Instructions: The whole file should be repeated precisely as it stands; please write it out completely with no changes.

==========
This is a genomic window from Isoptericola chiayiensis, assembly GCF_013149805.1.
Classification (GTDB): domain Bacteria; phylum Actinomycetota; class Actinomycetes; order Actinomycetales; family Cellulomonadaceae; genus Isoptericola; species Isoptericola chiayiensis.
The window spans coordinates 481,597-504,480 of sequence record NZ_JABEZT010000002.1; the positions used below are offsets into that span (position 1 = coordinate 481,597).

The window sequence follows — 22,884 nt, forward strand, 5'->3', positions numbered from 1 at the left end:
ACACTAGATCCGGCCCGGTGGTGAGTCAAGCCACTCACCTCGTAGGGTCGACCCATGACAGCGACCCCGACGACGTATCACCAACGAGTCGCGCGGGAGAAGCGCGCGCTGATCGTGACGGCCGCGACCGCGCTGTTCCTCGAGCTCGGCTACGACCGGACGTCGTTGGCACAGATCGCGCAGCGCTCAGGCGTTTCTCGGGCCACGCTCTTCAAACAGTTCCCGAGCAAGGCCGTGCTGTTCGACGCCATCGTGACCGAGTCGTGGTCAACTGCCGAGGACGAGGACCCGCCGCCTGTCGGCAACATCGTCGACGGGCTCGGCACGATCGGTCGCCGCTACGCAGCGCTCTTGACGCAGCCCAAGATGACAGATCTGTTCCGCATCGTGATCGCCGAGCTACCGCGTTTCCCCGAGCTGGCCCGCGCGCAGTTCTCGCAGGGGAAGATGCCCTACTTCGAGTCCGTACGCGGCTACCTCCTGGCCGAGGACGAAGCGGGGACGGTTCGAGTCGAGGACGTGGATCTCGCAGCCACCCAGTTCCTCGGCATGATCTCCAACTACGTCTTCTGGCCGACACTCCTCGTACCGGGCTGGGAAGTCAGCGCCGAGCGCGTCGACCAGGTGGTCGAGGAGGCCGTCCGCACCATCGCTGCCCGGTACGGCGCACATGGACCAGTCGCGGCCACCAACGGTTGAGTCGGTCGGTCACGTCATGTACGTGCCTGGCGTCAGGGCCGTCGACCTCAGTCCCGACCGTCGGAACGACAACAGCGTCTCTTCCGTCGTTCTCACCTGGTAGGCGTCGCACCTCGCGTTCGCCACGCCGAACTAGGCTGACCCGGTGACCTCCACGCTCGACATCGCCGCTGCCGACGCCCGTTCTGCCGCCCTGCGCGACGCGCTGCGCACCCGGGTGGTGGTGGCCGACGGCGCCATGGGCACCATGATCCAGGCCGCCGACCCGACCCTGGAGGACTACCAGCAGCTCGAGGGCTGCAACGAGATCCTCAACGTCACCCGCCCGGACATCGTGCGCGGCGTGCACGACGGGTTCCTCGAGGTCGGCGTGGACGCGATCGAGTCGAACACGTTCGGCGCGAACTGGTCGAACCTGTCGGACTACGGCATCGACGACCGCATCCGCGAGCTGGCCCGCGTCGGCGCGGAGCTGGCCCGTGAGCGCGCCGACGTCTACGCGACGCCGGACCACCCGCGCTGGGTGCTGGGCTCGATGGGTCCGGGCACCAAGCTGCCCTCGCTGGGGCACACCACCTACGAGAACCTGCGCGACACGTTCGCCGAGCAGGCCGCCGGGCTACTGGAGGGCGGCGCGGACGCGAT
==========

This is a genomic window from Isoptericola chiayiensis, assembly GCF_013149805.1.
Classification (GTDB): domain Bacteria; phylum Actinomycetota; class Actinomycetes; order Actinomycetales; family Cellulomonadaceae; genus Isoptericola; species Isoptericola chiayiensis.
The window spans coordinates 481,597-504,480 of sequence record NZ_JABEZT010000002.1; the positions used below are offsets into that span (position 1 = coordinate 481,597).

The window sequence follows — 22,884 nt, forward strand, 5'->3', positions numbered from 1 at the left end:
ACACTAGATCCGGCCCGGTGGTGAGTCAAGCCACTCACCTCGTAGGGTCGACCCATGACAGCGACCCCGACGACGTATCACCAACGAGTCGCGCGGGAGAAGCGCGCGCTGATCGTGACGGCCGCGACCGCGCTGTTCCTCGAGCTCGGCTACGACCGGACGTCGTTGGCACAGATCGCGCAGCGCTCAGGCGTTTCTCGGGCCACGCTCTTCAAACAGTTCCCGAGCAAGGCCGTGCTGTTCGACGCCATCGTGACCGAGTCGTGGTCAACTGCCGAGGACGAGGACCCGCCGCCTGTCGGCAACATCGTCGACGGGCTCGGCACGATCGGTCGCCGCTACGCAGCGCTCTTGACGCAGCCCAAGATGACAGATCTGTTCCGCATCGTGATCGCCGAGCTACCGCGTTTCCCCGAGCTGGCCCGCGCGCAGTTCTCGCAGGGGAAGATGCCCTACTTCGAGTCCGTACGCGGCTACCTCCTGGCCGAGGACGAAGCGGGGACGGTTCGAGTCGAGGACGTGGATCTCGCAGCCACCCAGTTCCTCGGCATGATCTCCAACTACGTCTTCTGGCCGACACTCCTCGTACCGGGCTGGGAAGTCAGCGCCGAGCGCGTCGACCAGGTGGTCGAGGAGGCCGTCCGCACCATCGCTGCCCGGTACGGCGCACATGGACCAGTCGCGGCCACCAACGGTTGAGTCGGTCGGTCACGTCATGTACGTGCCTGGCGTCAGGGCCGTCGACCTCAGTCCCGACCGTCGGAACGACAACAGCGTCTCTTCCGTCGTTCTCACCTGGTAGGCGTCGCACCTCGCGTTCGCCACGCCGAACTAGGCTGACCCGGTGACCTCCACGCTCGACATCGCCGCTGCCGACGCCCGTTCTGCCGCCCTGCGCGACGCGCTGCGCACCCGGGTGGTGGTGGCCGACGGCGCCATGGGCACCATGATCCAGGCCGCCGACCCGACCCTGGAGGACTACCAGCAGCTCGAGGGCTGCAACGAGATCCTCAACGTCACCCGCCCGGACATCGTGCGCGGCGTGCACGACGGGTTCCTCGAGGTCGGCGTGGACGCGATCGAGTCGAACACGTTCGGCGCGAACTGGTCGAACCTGTCGGACTACGGCATCGACGACCGCATCCGCGAGCTGGCCCGCGTCGGCGCGGAGCTGGCCCGTGAGCGCGCCGACGTCTACGCGACGCCGGACCACCCGCGCTGGGTGCTGGGCTCGATGGGTCCGGGCACCAAGCTGCCCTCGCTGGGGCACACCACCTACGAGAACCTGCGCGACACGTTCGCCGAGCAGGCCGCCGGGCTACTGGAGGGCGGCGCGGACGCGAT